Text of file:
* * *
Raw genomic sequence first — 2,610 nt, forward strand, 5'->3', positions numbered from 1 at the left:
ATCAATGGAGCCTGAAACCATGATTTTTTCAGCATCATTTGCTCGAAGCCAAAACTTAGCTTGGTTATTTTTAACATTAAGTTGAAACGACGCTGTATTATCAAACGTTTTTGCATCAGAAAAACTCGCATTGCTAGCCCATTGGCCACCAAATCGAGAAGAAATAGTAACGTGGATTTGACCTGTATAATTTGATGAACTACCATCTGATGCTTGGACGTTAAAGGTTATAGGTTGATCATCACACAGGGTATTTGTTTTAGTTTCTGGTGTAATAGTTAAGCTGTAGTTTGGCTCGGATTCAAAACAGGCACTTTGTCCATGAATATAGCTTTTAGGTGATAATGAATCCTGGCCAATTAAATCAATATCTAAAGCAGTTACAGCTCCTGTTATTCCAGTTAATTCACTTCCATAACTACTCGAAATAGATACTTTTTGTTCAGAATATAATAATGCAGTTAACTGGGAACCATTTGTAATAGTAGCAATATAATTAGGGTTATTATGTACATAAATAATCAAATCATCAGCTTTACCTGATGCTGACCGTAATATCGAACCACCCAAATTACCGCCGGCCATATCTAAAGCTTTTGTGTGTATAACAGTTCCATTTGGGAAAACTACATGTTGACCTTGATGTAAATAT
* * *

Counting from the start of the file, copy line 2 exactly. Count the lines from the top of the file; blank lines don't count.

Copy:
ATCAATGGAGCCTGAAACCATGATTTTTTCAGCATCATTTGCTCGAAGCCAAAACTTAGCTTGGTTATTTTTAACATTAAGTTGAAACGACGCTGTATTATCAAACGTTTTTGCATCAGAAAAACTCGCATTGCTAGCCCATTGGCCACCAAATCGAGAAGAAATAGTAACGTGGATTTGACCTGTATAATTTGATGAACTACCATCTGATGCTTGGACGTTAAAGGTTATAGGTTGATCATCACACAGGGTATTTGTTTTAGTTTCTGGTGTAATAGTTAAGCTGTAGTTTGGCTCGGATTCAAAACAGGCACTTTGTCCATGAATATAGCTTTTAGGTGATAATGAATCCTGGCCAATTAAATCAATATCTAAAGCAGTTACAGCTCCTGTTATTCCAGTTAATTCACTTCCATAACTACTCGAAATAGATACTTTTTGTTCAGAATATAATAATGCAGTTAACTGGGAACCATTTGTAATAGTAGCAATATAATTAGGGTTATTATGTACATAAATAATCAAATCATCAGCTTTACCTGATGCTGACCGTAATATCGAACCACCCAAATTACCGCCGGCCATATCTAAAGCTTTTGTGTGTATAACAGTTCCATTTGGGAAAACTACATGTTGACCTTGATGTAAATAT